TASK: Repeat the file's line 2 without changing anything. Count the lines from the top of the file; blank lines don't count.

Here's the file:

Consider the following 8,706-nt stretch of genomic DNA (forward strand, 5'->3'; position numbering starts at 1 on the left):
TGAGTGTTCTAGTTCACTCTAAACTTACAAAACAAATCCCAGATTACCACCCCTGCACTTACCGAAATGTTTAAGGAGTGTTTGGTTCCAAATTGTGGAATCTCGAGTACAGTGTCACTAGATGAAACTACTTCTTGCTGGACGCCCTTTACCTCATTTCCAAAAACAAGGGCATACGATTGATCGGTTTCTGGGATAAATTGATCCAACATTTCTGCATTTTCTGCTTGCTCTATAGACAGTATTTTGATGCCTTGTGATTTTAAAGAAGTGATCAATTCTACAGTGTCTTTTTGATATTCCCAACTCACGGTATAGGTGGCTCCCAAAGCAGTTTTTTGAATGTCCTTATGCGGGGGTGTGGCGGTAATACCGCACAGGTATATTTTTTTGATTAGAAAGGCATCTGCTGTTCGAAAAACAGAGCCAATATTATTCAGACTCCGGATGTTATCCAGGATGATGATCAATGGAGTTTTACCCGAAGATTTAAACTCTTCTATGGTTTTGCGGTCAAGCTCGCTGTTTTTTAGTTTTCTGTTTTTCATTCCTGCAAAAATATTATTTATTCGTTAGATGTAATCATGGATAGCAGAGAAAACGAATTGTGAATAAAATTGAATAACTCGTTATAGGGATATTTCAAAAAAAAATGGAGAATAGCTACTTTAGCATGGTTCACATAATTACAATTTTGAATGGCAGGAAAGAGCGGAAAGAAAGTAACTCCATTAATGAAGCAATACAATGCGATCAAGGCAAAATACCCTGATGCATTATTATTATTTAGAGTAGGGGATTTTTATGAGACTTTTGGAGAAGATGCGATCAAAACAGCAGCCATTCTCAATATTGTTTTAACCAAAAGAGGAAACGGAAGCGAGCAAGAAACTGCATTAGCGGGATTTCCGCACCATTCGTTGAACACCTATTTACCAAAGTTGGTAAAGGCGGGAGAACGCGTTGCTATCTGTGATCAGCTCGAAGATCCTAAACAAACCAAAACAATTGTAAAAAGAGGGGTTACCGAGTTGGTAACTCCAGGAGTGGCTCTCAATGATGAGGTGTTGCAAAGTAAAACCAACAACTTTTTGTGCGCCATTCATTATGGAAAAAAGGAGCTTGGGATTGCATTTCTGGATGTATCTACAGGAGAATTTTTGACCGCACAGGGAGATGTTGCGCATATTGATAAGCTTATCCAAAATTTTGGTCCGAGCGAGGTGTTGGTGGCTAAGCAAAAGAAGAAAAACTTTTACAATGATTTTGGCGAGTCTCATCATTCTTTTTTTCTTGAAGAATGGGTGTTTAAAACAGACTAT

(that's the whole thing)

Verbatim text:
TGAGTGTTCTAGTTCACTCTAAACTTACAAAACAAATCCCAGATTACCACCCCTGCACTTACCGAAATGTTTAAGGAGTGTTTGGTTCCAAATTGTGGAATCTCGAGTACAGTGTCACTAGATGAAACTACTTCTTGCTGGACGCCCTTTACCTCATTTCCAAAAACAAGGGCATACGATTGATCGGTTTCTGGGATAAATTGATCCAACATTTCTGCATTTTCTGCTTGCTCTATAGACAGTATTTTGATGCCTTGTGATTTTAAAGAAGTGATCAATTCTACAGTGTCTTTTTGATATTCCCAACTCACGGTATAGGTGGCTCCCAAAGCAGTTTTTTGAATGTCCTTATGCGGGGGTGTGGCGGTAATACCGCACAGGTATATTTTTTTGATTAGAAAGGCATCTGCTGTTCGAAAAACAGAGCCAATATTATTCAGACTCCGGATGTTATCCAGGATGATGATCAATGGAGTTTTACCCGAAGATTTAAACTCTTCTATGGTTTTGCGGTCAAGCTCGCTGTTTTTTAGTTTTCTGTTTTTCATTCCTGCAAAAATATTATTTATTCGTTAGATGTAATCATGGATAGCAGAGAAAACGAATTGTGAATAAAATTGAATAACTCGTTATAGGGATATTTCAAAAAAAAATGGAGAATAGCTACTTTAGCATGGTTCACATAATTACAATTTTGAATGGCAGGAAAGAGCGGAAAGAAAGTAACTCCATTAATGAAGCAATACAATGCGATCAAGGCAAAATACCCTGATGCATTATTATTATTTAGAGTAGGGGATTTTTATGAGACTTTTGGAGAAGATGCGATCAAAACAGCAGCCATTCTCAATATTGTTTTAACCAAAAGAGGAAACGGAAGCGAGCAAGAAACTGCATTAGCGGGATTTCCGCACCATTCGTTGAACACCTATTTACCAAAGTTGGTAAAGGCGGGAGAACGCGTTGCTATCTGTGATCAGCTCGAAGATCCTAAACAAACCAAAACAATTGTAAAAAGAGGGGTTACCGAGTTGGTAACTCCAGGAGTGGCTCTCAATGATGAGGTGTTGCAAAGTAAAACCAACAACTTTTTGTGCGCCATTCATTATGGAAAAAAGGAGCTTGGGATTGCATTTCTGGATGTATCTACAGGAGAATTTTTGACCGCACAGGGAGATGTTGCGCATATTGATAAGCTTATCCAAAATTTTGGTCCGAGCGAGGTGTTGGTGGCTAAGCAAAAGAAGAAAAACTTTTACAATGATTTTGGCGAGTCTCATCATTCTTTTTTTCTTGAAGAATGGGTGTTTAAAACAGACTAT